Review by Frank Plowright
Before Chip Kidd’s 2008 revelation, few outside Japan realised that a Batman manga strip was created by Jiro Kuwata to coincide with the height of the Batman TV series’ popularity. The question now is whether with DC having reprinted the complete run over three volumes from 2014, Bat-Manga remains an essential purchase. That depends on whether or not you feel a complete run is essential or whether just a flavour will do, and how much you appreciate Kidd’s design skills, contenxtualising and enthusiasm.
Kuwata’s stories were originally serialised in bulky collections published weekly, and Kidd revels in the pulp quality. Although Bat-Manga’s pages are gloss, Kidd’s presentation is true to the original publication. Such is the quality of reproduction that the wood fibres of the paper, and the bleed through from reverse pages are visible. It’s a very different presentation from the traditional black and white reproduction selected by DC for their volumes.
At the time of publication Kidd didn’t have access to all 53 chapters of Kuwata’s Batman, so only two stories are complete, one featuring the nutty Lord Death Man, who cannot die, and the other a scientist concerned he’ll mutate into something to threaten humanity. Both are fine examples of Kuwata’s skill and imagination. He was supplied with a bunch of 1960s DC comics, and at first attempted to mimic the style, but over time only Batman himself resembled the standard look, although the Weather Wizard, recast as Go-Go the Magician, is a pretty direct copy. Kuwata found it simpler to draw everything else in his own style, a neat approximation of the look originated by Osamu Tezuka that defined the Japanese children’s comics of the era.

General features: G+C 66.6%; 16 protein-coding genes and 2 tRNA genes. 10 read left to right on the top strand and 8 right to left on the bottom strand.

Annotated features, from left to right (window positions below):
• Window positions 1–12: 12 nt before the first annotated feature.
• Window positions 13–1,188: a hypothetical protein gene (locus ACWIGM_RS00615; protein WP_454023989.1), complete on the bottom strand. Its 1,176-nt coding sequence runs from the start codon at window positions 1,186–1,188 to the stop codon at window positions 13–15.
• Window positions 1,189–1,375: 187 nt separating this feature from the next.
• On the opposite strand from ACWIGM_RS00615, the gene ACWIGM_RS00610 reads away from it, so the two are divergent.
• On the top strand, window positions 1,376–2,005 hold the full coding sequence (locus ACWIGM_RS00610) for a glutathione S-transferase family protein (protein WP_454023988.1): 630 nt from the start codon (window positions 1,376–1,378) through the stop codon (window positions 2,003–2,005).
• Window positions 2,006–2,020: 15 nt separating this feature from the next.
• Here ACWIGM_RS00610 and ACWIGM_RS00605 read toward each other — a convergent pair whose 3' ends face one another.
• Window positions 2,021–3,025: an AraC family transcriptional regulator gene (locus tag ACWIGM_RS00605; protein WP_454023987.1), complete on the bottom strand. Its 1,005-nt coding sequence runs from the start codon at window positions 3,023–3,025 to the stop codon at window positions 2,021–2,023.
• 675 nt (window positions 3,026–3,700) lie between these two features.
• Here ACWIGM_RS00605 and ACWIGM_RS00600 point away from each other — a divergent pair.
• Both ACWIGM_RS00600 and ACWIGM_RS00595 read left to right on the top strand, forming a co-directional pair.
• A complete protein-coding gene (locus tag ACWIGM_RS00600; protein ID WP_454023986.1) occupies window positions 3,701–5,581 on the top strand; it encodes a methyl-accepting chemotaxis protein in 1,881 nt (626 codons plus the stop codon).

However, for all the spirit and imagination, Kuwata’s strips are much of a muchness, mad scientists a recurring theme, so is a three volume complete collection really necessary? That’s equally applicable to numerous other superhero collections, of course.
There is an additional benefit to this volume. Kidd loves ephemeral culture, so as well as the strips, the pages are packed with assorted posters, toys and other tie-ins released in Japan to coincide with the TV series. They’re works of art in themselves, Batman motifs on fantastically designed tin ray guns, some designs exploiting Adam Ward’s portrayal, others way off message, but equally intriguing. There’s a board game, and the posters are sumptuously illustrated, and all the more exotic for being plastered with Japanese writing. There’s also a brief interview with Kuwata, including the astonishing revelation that he became a professional at thirteen.
Bat-Manga is a lovingly curated package where elements beyond the stories raise the overall desirability and despite a complete run of Kuwata’s Batman now being available, this is still the volume to have.